Not Sure How to Address Burnout? Ask Madeleine

Dear Madeleine,

I’m a tech founder and have developed a tool called “burnout tracker,” which is embedded into our 1:1 tool. Without going into too much detail, the tracker is able to predict when a support conversation between manager and employee is needed.

Here’s my challenge: What is common sense to me seems to be a foreign language to many of the managers using our tool; for example, that during a support conversation, the leader listens to the direct report and provides help where they can.

Yes, the phrase “support conversation” is a bit vague. But to me, that’s where the gold is. By simply asking “How can I best support you at the moment?” the leader can get the team member to provide insights into what they need. Unfortunately, this isn’t happening.

I think the managers feel ill-equipped to have support conversations. It feels strange to them—they mistakenly believe they need to play the role of therapist.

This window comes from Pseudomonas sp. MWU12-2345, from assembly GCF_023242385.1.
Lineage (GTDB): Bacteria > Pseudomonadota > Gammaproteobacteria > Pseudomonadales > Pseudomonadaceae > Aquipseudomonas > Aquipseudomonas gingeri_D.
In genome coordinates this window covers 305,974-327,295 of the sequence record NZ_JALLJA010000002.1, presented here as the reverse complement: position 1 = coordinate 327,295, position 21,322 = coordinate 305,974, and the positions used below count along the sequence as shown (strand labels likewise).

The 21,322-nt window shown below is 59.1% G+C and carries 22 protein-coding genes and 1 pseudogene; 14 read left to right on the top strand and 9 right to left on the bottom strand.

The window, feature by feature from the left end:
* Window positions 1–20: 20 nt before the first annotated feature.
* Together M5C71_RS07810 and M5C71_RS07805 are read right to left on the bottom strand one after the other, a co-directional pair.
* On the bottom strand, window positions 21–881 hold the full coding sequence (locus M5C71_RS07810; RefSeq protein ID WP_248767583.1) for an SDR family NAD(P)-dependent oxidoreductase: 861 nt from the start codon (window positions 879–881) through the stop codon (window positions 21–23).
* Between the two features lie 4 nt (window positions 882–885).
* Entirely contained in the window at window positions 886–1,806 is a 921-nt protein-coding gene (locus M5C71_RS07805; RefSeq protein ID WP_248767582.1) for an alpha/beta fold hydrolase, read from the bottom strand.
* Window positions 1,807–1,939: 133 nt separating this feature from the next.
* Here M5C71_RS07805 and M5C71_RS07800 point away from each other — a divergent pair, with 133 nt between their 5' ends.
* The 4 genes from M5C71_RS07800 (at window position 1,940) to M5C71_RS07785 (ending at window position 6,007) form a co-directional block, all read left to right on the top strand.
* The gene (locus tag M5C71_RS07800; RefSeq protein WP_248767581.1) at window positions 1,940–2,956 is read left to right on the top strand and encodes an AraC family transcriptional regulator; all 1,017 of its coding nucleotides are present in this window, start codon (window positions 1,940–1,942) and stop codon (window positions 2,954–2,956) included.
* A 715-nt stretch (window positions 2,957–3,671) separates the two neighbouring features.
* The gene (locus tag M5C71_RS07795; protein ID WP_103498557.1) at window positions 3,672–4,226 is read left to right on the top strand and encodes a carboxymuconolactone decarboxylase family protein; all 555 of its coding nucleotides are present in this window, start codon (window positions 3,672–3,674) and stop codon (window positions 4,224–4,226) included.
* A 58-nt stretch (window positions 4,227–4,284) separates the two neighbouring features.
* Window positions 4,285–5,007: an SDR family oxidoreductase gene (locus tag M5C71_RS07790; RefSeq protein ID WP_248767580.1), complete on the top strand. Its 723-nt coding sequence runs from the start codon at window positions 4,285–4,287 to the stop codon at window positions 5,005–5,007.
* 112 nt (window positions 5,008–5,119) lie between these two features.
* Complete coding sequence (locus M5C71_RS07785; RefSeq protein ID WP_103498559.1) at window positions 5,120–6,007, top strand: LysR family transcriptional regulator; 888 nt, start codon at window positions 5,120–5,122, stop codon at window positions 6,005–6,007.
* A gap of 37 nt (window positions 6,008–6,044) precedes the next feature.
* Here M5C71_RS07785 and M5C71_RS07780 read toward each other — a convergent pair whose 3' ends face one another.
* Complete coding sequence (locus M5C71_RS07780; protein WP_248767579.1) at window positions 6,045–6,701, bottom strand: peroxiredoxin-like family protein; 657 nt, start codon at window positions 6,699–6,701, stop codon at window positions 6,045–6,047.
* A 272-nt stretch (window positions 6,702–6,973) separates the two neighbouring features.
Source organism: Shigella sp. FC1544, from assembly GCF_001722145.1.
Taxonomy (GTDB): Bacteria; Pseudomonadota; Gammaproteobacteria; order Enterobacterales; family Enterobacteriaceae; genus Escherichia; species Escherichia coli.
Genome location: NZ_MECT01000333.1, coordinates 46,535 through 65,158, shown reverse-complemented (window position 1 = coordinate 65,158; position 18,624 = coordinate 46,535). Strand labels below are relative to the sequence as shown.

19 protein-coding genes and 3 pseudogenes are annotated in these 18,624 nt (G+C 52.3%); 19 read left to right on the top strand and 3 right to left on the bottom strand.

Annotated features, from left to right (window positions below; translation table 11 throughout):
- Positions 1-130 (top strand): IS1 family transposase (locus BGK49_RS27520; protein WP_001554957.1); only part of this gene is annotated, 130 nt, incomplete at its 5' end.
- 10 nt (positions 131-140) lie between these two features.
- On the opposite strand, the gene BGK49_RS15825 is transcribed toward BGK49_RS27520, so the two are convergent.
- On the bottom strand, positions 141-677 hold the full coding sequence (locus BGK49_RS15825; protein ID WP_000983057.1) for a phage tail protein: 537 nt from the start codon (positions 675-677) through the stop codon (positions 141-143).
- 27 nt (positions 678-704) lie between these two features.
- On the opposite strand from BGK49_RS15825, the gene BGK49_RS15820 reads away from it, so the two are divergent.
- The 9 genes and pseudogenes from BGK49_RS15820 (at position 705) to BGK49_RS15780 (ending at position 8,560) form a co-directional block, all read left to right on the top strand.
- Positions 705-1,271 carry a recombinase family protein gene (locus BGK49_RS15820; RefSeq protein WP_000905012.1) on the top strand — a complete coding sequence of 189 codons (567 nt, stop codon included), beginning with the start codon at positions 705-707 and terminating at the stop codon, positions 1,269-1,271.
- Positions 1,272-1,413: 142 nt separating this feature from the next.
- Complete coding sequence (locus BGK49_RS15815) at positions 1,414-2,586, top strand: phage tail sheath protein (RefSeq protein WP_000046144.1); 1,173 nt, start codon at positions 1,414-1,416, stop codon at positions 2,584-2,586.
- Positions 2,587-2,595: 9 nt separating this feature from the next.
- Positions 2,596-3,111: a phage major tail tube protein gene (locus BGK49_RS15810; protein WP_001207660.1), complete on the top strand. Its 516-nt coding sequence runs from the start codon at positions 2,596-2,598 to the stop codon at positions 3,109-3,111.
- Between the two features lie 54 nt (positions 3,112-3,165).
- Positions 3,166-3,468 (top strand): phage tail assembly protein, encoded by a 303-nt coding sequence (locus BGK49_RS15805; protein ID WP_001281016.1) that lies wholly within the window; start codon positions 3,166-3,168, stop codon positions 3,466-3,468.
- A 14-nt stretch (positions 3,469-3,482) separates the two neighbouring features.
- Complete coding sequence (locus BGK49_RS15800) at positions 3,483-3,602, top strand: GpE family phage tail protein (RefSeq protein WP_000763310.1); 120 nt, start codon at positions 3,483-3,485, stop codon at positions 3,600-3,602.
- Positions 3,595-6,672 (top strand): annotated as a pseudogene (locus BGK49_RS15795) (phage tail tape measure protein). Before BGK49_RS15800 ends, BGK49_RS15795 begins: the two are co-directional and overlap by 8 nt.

So, if the employee says they are burned out, what should the manager do next? My natural response would be to first ask the employee more questions. Sort their answers into two buckets: (1) things I can help with; and (2) things I can’t. Then help with the things I can, empathize with the things I can’t, and find resources that may be able to assist. 

Is there a framework or model I can share that would help managers feel more confident going into a support conversation?

With gratitude,

Burnout Support

P.S. Thank you for your blog. As I’ve mentioned in the past, I’m a huge fan of your work and am a better leader because of you and your insights.

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Dear Burnout Support,

First, thanks for your kind words. They mean the world to me!

Now, to your question. I love the idea of a burnout tracker. If only we humans had a handy gauge on our forearm—like a gas gauge—that could alert us to an empty tank while we still have time to do something about it.